BY Fast Company 5 MINUTE READ

When Meta launched Threads last July, it saw an immediate tidal wave of interest: 100 million people signed up for the social network within days, prompting many to wonder if CEO Mark Zuckerberg’s new gadget would unseat Elon and Twitter once and for all.

At the time, Zuckerberg expressed hope that the app would eventually get ten times as many people onto the platform. “It’ll take some time, but I think there should be a public conversations app with 1 billion+ people on it,” he said in a post last July. “Twitter has had the opportunity to do this but hasn’t nailed it. Hopefully we will.”

But as the one-year anniversary nears, Threads’ ascent has seemingly slowed, with the app now seeing about 175 million monthly active users, according to Meta. It’s a decent showing, to be sure, but a long way from 1 billion users. And it raises the question of whether any single app can be the successor to the platform now known as X, let alone expand the format to significantly larger audiences, in a time of increased audience fragmentation and skepticism toward social media.

“I think it’s a symptom of a much larger space in terms of all the competition within the microblogging place, and all the new apps that have come out whether it’s Mastodon, or Bluesky, or Post, or what have you,” says Ari Lightman, professor of digital media and marketing at Carnegie Mellon University. “There’s a sort of renewed interest associated with less utilization of social media in general, associated with everything from health to productivity to a variety of different things, and Threads came at just the apex of the conversation around that.”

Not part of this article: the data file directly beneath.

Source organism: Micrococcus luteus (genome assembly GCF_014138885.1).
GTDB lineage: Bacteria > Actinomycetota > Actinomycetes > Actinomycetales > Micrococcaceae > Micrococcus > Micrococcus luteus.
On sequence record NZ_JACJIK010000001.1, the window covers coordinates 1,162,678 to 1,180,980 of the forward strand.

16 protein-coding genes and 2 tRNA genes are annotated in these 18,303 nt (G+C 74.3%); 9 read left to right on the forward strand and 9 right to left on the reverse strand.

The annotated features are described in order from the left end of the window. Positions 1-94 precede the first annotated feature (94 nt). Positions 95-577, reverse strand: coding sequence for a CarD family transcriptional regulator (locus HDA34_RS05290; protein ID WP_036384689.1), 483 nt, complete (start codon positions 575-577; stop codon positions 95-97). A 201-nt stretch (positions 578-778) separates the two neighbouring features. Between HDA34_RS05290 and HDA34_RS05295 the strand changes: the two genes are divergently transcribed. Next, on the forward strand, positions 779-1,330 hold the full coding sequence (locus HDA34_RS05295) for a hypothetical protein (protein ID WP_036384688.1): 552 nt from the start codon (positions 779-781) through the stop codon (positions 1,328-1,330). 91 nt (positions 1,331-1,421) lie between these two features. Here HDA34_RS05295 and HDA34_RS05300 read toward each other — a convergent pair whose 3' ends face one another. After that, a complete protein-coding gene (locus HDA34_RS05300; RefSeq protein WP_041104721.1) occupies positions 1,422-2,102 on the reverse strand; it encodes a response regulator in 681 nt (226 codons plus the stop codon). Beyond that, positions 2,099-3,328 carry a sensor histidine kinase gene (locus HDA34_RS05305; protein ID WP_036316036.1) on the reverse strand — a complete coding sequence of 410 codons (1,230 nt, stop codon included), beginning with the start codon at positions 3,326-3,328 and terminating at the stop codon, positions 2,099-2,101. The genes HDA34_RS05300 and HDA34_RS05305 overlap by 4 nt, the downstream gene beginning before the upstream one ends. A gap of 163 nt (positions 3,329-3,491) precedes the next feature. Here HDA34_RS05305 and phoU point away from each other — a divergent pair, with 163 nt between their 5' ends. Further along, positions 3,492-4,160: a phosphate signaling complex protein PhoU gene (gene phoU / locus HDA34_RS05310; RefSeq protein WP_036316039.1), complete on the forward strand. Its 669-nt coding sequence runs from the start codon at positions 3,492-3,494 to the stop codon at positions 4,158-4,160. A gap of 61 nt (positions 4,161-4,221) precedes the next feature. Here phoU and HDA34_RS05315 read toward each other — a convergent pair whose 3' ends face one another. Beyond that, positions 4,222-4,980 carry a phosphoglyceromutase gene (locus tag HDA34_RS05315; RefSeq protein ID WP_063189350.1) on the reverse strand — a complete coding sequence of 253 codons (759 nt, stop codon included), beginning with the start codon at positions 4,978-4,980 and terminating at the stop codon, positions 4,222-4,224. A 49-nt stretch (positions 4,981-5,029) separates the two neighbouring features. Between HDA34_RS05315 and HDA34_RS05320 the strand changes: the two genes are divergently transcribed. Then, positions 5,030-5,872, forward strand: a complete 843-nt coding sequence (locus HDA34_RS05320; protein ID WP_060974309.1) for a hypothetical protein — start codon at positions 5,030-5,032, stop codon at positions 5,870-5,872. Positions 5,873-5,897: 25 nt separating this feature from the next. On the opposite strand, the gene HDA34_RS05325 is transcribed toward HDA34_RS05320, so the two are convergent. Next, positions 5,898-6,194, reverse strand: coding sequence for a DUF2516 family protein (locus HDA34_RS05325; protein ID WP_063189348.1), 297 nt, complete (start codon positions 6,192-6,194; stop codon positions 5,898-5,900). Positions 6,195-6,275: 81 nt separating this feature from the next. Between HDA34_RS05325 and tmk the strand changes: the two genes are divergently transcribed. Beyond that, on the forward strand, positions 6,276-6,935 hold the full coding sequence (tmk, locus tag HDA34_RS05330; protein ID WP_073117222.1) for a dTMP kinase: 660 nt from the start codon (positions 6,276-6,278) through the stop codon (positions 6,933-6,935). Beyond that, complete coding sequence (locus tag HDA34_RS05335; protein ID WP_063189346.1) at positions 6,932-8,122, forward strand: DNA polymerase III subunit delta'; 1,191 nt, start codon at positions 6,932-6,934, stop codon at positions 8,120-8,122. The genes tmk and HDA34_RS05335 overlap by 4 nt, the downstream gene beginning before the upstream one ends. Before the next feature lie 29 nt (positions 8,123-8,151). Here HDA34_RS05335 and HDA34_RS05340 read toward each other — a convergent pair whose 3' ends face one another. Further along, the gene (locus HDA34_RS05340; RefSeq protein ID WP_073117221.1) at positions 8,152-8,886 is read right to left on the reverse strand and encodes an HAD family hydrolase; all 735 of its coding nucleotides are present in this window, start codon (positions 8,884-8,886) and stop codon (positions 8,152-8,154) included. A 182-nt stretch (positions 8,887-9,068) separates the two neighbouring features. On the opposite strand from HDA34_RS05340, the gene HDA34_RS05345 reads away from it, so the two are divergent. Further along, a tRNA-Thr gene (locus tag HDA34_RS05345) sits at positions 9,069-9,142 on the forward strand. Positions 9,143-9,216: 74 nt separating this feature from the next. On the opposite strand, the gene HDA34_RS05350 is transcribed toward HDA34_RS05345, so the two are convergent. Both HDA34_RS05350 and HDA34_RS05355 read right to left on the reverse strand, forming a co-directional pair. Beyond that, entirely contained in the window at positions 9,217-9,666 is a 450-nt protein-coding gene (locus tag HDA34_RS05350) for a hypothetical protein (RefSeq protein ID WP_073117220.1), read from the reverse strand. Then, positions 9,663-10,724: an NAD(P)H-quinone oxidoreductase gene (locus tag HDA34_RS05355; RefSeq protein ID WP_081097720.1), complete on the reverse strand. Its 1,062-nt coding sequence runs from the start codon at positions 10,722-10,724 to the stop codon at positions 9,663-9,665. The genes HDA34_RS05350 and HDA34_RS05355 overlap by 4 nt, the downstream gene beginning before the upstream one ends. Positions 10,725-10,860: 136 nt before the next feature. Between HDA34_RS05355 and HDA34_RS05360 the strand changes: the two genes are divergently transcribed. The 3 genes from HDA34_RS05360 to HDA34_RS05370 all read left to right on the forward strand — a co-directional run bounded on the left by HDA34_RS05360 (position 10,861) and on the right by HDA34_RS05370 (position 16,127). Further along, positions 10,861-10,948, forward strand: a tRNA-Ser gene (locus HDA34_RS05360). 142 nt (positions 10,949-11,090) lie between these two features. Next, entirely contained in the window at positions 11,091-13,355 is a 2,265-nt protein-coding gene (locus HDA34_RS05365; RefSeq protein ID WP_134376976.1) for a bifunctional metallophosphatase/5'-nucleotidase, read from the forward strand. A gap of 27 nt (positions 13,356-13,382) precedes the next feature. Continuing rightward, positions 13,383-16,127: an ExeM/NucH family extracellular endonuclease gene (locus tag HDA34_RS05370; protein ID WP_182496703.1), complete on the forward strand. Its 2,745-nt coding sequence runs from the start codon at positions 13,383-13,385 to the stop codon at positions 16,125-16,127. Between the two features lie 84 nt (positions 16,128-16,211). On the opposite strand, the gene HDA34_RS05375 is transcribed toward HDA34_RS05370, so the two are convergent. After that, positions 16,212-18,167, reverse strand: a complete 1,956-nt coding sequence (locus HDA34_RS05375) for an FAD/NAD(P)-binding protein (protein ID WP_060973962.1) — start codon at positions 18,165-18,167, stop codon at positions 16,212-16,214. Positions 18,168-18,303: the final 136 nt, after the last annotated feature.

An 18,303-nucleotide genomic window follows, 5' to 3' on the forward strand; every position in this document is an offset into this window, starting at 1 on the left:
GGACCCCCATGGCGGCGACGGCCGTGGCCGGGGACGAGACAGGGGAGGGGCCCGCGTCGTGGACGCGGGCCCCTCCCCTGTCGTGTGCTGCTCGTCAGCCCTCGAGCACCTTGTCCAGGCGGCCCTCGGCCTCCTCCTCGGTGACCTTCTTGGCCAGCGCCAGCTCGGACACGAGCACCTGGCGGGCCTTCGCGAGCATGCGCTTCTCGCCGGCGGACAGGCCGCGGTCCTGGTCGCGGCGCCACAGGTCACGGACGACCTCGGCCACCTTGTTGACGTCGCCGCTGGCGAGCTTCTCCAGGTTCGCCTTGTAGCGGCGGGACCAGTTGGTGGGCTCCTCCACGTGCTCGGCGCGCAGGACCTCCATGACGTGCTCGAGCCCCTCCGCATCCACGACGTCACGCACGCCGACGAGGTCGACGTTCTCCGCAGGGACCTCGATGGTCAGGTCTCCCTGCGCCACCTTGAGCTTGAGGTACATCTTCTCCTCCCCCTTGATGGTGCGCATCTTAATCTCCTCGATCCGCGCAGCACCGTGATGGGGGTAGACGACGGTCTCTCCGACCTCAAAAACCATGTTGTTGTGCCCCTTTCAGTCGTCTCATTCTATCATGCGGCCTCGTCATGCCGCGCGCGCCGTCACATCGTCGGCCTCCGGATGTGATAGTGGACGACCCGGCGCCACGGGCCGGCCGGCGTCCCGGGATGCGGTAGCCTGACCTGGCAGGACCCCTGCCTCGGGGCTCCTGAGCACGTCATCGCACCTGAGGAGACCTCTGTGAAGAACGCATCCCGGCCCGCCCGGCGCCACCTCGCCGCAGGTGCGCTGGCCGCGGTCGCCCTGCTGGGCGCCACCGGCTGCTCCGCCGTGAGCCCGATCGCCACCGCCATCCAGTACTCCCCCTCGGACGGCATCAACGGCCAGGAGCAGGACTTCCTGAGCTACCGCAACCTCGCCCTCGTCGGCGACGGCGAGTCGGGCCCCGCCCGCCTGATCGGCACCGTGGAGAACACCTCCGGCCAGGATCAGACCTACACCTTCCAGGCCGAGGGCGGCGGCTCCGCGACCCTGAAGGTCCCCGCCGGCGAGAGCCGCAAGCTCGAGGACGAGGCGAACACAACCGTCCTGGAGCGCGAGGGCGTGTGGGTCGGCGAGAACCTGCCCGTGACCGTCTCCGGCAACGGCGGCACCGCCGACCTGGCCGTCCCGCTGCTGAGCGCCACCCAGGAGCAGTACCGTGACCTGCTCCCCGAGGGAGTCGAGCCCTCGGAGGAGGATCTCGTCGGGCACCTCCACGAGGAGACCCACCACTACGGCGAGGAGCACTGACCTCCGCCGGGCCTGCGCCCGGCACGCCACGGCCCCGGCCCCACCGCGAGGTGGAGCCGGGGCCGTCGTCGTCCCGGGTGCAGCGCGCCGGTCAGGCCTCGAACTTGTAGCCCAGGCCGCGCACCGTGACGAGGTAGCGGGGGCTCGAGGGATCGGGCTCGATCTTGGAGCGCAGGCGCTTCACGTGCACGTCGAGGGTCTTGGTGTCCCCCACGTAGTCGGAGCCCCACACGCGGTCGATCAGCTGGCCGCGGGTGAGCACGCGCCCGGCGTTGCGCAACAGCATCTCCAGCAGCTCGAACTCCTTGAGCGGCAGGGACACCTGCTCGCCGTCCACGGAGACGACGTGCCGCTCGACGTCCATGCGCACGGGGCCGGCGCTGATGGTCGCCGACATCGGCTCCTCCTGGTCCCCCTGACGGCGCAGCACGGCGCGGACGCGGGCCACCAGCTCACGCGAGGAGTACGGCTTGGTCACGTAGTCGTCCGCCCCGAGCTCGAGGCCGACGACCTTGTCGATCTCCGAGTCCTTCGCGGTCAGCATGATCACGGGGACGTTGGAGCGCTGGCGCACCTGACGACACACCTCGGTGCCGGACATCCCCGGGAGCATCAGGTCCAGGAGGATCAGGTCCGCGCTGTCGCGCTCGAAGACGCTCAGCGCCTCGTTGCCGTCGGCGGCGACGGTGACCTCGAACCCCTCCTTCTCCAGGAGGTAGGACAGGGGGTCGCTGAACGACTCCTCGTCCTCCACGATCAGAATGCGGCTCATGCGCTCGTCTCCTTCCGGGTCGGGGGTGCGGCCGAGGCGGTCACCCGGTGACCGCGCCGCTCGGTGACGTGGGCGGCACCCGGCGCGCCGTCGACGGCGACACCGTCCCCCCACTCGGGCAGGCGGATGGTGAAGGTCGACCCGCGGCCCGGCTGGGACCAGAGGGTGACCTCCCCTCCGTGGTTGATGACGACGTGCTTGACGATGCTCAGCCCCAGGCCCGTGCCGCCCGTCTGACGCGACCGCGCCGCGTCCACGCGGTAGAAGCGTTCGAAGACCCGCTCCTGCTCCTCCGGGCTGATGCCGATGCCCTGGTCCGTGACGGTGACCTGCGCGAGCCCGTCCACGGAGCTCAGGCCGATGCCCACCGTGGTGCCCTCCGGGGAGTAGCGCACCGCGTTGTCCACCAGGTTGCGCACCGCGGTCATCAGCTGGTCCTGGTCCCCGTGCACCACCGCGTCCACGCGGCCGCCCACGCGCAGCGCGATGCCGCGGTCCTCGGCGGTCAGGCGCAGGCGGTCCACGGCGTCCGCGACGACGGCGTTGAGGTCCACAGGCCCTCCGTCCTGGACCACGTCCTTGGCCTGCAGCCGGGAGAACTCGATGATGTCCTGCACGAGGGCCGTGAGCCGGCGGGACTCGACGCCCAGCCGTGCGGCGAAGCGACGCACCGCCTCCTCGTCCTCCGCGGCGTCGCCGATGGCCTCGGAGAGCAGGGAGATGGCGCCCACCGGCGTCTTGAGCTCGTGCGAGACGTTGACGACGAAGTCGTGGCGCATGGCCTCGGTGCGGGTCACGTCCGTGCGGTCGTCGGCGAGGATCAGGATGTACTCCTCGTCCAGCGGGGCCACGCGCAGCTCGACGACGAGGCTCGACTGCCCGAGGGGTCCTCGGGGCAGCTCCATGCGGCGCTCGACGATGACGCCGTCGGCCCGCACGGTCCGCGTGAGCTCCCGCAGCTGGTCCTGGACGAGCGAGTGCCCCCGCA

Yet Meta remains enthusiastic about Threads, highlighting recent feature additions like an API letting developers automate content publishing, a more customizable web interface, trending topics, and enhanced integrations with the decentralized fediverse network of social sites. The platform allows users to share photos, videos, and other content, but 63% of posts are text-only, according to Meta. The Threads team is a bastion of Meta’s traditional hacking culture, with staffers communicating regularly with users and rapidly prototyping features they think people will want, like a recently launched tool to show live sports scores, says Emily Dalton Smith, VP of product for Threads.

“Every single week we’re looking at new ideas from the product team and the designers just pitching stuff, some of which makes it into the app quickly, some of which never goes,” says Smith. “The team is really biased toward shipping as fast as possible.”


Threads has found success as a meeting place for user communities focused on broad interest and pop culture topics like literature, basketball, and Taylor Swift.

“We had a big launch, and since then we’ve been building out the product and building out the core features and functionality,” says Smith. “And I think the most exciting thing is that we’re just seeing a really strong, retentive, burgeoning community, on Threads and a bunch of sub-communities, which are incredible.”

Like on other social platforms, users can add tags to posts to indicate they’re related to a particular topic or community—search for “Bookthreads,” for example, and you’ll find plenty of posts showing off bookstore finds or looking for a reading recommendation. In a recent search, Bookthreads posts seemed to be overwhelmingly upbeat—posts about recent favorites, glamor shots of color-coordinated book piles, and inspirational quotes about literature, rather than rants about controversial authors or novels with disappointing endings. That may not be an accident, since the Threads team has worked to maintain the app’s “friendly” environment.

“We’ve had a ton of feedback and requests to help maintain the friendly tone of the app,” Smith says. “People really love that about the app.”